Fraser then gets on to the different kinds of investigation and their mechanics. He does not see ghost tourism as a problem for the field, but does warn of the difficulties that can be encountered by investigators in a family home. His main interest is the set-piece vigil (a term he does not use) in larger premises with a well-defined team. This is now the most common form of investigation and Fraser goes into some detail advising how it can be run for maximum effect. However, some idea of the types of records to be kept during the various stages of an investigation (and something on interviewing techniques) would have strengthened the discussion.
In what is perhaps a surprising running order, a chapter emphasising the necessity for thorough research follows, and Fraser gives some excellent examples of how long-standing stories can be exploded by basic research, indicating how lazy many writers are in regurgitating old stories without scrutiny. An example Fraser gives is that of Ightham Mote, where Dorothy Selby was supposed to have been walled up as punishment for betraying the1605 Gunpowder Plot. Numerous authors have repeated this tale, yet Fraser found her monument in the local church bearing the date of death as 1641, the cause being an infected needle (this example from the book was used by Alan Murdie as the subject of his ‘Ghostwatch’ column in Fortean Times in June 2010).
A significant but often-overlooked question to which Fraser devotes a chapter is whether ghost hunting should be fun, or whether it is too serious for that. He distinguishes between ‘cavaliers’ and ‘roundheads’ approaches and see merit in both. This is not to say that an investigation is a frivolous business, but rather it should be done with humour and style, while still maintaining a rigorous approach. Participants need some motivation for giving up their time, he feels, and having an interesting experience need not preclude obtaining scientifically valid results, as long as the limitations of any particular method are recognised and taken into account. A section discusses publicising results through the media, and the chapter concludes with a few possible locations where investigations might be fruitfully undertaken.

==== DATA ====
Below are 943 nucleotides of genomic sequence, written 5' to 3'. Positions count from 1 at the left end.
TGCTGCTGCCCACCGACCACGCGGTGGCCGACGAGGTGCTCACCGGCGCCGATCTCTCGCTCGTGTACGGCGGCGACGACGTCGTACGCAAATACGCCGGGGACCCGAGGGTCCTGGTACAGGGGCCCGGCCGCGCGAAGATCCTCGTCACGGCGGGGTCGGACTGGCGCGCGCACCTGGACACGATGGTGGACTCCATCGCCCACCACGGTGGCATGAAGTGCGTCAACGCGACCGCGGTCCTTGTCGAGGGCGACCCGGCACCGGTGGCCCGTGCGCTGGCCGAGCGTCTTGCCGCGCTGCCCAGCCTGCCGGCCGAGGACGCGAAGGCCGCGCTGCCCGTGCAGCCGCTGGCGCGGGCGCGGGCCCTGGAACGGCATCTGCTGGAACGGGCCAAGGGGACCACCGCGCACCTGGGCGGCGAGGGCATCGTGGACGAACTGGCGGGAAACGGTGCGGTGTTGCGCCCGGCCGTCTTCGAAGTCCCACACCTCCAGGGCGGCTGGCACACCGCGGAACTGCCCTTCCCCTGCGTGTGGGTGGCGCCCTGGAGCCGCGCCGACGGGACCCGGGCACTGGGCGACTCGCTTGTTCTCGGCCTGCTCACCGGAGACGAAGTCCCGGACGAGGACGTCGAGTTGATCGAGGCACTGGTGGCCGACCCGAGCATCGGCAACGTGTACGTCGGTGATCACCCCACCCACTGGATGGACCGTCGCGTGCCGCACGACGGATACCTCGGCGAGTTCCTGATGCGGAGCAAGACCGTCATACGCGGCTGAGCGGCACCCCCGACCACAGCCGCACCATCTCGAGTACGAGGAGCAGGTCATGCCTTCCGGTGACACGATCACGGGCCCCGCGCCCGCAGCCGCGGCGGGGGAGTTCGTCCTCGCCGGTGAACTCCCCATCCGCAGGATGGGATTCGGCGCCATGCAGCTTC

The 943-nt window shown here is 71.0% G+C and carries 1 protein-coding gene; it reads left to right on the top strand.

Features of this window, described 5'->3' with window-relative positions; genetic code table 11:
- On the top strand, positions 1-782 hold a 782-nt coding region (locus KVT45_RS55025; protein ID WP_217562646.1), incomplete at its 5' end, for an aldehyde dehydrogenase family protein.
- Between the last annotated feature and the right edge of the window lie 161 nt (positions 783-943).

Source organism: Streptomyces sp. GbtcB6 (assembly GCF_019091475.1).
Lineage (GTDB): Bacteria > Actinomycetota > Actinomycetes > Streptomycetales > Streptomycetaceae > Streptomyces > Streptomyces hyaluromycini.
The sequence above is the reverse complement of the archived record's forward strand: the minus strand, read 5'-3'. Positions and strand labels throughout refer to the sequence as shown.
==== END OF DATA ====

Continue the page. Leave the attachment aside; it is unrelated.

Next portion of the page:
The conclusions mull over what the point of investigations is, whether they are worth doing when evidence is likely to be either unforthcoming, or at best ambiguous. Fraser draws out the emotional aspects of research, which is more than the sum of temperature readings and electromagnetic fields. His upbeat verdict is that the effort is still worth making because it keeps the topic under discussion, and even if it provides no firm answers that would satisfy the most ardent critic, it can still help the investigator to assess the likelihood or otherwise of survival on a personal level.
This is an entertaining and informative book, but there are several points at which I take issue with the author. In his discussion of handling “cry-for-help” situations, Fraser suggests that in certain cases discussing, though not recommending, an exorcism might be beneficial. I would NOT favour discussing an exorcism with members of a household, though raising the possibility of a blessing by a clergyperson can itself have a soothing effect on a tense situation, even if it is not actually performed.